Taste aversion describes negative associations and tendencies to avoid particular foods. It is often caused by negative experiences, such as illness, that occur shortly after eating the food in question. For instance, if one gets ill after eating a variety of different dishes at a party, he or she might associate the last thing he or she remembers eating with the experience. In turn, this will lead to him or her developing a taste aversion even if the dish itself is unrelated to the illness. This corresponds to the principles of classical conditioning: a neutral stimulus, the food, is paired with an unconditioned response, feeling sick.
Although taste aversion can be viewed as a type of conditioning, it is different from classical conditioning. It may occur after a single pairing incident, in contrast to classical conditioning, which generally requires multiple. Moreover, the unconditioned response, feeling sick, does not need to occur immediately after the stimulus. Thus, even though one might feel sick the next morning, and only once, after consuming the food in question, it will suffice to form a taste aversion.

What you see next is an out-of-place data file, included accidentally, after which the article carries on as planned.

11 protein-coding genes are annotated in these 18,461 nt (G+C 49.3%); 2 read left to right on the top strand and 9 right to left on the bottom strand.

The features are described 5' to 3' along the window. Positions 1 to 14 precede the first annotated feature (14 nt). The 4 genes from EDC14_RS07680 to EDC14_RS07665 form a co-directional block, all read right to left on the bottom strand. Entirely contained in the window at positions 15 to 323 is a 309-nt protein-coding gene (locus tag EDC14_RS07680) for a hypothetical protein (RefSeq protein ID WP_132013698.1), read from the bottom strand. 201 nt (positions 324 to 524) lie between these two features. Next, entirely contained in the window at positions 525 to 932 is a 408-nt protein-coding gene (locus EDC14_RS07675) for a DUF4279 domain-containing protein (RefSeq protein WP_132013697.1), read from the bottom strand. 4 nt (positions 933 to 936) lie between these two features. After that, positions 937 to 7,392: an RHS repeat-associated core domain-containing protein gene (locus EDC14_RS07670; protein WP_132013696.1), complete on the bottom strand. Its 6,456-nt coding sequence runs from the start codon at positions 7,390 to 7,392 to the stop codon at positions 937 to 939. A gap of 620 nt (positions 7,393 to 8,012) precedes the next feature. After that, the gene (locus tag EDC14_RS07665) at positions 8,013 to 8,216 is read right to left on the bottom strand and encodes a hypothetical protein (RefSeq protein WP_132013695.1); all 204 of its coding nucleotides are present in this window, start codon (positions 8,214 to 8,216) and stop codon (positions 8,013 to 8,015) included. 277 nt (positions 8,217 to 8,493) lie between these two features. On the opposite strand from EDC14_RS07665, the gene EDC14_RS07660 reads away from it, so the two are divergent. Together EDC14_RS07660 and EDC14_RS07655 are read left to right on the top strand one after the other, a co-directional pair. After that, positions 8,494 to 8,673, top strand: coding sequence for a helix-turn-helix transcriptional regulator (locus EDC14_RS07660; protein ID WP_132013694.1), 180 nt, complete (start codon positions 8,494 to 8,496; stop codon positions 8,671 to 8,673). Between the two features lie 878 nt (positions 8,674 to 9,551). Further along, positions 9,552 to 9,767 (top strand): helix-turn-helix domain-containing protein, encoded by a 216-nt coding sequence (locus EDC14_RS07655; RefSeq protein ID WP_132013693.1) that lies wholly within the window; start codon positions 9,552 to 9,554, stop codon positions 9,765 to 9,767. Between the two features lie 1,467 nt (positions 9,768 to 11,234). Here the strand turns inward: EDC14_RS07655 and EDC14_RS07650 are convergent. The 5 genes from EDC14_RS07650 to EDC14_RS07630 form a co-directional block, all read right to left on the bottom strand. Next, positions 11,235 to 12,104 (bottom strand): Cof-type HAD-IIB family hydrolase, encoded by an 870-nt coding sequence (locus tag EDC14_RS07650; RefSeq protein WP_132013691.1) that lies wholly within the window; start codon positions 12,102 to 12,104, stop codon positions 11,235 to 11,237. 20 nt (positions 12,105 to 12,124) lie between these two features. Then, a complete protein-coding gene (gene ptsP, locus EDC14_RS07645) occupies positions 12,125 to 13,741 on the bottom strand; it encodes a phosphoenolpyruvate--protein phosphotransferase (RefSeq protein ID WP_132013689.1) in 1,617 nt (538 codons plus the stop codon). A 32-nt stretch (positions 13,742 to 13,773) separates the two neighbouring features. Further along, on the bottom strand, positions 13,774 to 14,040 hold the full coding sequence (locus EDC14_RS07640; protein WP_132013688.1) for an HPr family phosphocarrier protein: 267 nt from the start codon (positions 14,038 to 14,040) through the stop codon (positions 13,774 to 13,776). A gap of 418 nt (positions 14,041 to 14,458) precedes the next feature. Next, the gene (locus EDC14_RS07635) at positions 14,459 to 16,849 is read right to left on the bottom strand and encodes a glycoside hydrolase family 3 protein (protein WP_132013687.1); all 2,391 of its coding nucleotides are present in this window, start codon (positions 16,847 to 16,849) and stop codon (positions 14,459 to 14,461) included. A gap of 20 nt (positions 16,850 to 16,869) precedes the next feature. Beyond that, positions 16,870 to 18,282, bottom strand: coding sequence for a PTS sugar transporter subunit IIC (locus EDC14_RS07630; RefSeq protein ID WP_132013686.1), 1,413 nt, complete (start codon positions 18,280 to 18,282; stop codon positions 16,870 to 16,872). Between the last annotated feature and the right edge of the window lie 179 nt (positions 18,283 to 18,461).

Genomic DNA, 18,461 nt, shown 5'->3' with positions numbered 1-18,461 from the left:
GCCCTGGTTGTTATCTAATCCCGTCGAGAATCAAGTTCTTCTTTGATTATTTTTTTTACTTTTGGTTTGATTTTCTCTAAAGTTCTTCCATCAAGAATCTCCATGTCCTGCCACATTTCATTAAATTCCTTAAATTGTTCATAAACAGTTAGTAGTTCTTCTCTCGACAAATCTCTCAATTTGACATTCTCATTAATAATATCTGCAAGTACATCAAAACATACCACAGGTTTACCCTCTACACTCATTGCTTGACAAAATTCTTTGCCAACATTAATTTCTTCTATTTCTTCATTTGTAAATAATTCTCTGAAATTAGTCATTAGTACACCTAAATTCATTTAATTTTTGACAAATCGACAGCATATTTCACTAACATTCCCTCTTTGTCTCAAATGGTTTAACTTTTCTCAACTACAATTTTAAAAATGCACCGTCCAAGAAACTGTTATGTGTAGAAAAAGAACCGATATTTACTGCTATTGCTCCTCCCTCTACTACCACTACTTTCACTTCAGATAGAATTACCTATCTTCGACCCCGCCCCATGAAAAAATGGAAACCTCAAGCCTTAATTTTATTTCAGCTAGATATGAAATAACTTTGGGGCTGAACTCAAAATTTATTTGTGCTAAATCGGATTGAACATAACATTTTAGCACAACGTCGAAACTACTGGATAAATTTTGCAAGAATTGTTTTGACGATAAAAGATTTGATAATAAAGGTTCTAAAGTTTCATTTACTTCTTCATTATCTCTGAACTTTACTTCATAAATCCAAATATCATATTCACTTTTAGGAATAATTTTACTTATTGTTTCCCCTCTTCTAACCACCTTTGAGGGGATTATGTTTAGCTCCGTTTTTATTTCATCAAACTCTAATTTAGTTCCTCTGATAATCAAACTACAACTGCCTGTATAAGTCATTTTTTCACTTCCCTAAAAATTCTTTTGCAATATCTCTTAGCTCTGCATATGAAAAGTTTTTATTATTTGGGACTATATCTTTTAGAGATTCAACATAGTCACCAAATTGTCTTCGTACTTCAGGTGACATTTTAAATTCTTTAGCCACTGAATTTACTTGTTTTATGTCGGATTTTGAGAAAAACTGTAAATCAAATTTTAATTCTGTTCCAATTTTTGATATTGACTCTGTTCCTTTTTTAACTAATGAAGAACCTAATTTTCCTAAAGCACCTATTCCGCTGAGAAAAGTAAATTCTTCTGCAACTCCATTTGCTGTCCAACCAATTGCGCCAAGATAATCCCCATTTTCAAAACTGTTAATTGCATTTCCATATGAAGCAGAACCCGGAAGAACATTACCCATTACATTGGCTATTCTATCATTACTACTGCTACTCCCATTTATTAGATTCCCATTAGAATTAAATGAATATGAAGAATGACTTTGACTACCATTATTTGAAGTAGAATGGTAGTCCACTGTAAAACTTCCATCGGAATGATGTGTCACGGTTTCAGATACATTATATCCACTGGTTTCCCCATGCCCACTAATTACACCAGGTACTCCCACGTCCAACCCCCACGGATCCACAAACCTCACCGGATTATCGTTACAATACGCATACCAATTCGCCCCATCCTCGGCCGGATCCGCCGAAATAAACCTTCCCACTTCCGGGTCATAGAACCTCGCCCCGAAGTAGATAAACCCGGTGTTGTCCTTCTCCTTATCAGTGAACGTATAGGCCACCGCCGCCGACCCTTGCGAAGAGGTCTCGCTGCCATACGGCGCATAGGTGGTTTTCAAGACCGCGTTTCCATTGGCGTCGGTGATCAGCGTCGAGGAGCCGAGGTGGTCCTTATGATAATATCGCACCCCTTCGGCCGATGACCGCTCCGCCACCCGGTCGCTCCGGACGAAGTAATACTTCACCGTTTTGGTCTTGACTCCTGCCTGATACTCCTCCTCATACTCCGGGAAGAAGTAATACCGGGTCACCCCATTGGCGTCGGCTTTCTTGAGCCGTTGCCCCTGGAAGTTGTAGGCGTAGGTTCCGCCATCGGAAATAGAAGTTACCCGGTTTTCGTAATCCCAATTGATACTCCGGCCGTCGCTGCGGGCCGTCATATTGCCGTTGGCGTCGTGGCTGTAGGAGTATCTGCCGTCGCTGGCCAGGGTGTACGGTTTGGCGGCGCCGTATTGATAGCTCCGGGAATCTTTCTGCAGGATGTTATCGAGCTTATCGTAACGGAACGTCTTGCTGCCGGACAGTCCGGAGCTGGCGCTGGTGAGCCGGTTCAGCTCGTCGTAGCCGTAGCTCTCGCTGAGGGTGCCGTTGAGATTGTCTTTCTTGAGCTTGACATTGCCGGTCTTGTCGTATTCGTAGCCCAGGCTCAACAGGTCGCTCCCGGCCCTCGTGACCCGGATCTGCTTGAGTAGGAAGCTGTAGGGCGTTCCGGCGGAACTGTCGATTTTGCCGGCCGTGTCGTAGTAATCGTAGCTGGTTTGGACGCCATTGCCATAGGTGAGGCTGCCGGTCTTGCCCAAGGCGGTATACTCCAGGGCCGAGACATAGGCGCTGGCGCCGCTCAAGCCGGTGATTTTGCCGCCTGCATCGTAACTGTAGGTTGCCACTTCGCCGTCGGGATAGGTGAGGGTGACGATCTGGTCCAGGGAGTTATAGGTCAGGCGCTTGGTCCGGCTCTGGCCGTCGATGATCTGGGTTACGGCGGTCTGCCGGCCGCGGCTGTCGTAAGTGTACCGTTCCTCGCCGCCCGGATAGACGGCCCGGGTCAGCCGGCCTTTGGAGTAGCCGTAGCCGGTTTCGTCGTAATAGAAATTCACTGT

Taste aversion can be applied in the treatment of various eating disorders, such as binge eating disorder, which is linked with obesity. If a person exhibits a preference for a particular food as his or her binge food and develops a taste aversion to it, he or she will be less likely to indulge in it during the next episode. However, conditioning taste aversion to treating psychological or health disorders raises ethical questions. Specifically, since it always involves a negative response, it means deliberately causing harm to a patient. Furthermore, if the food associated with the disorder is not otherwise unhealthy, developing an aversion to it can cause undue stress and interfere with the recovery of healthy eating habits to control the disorder.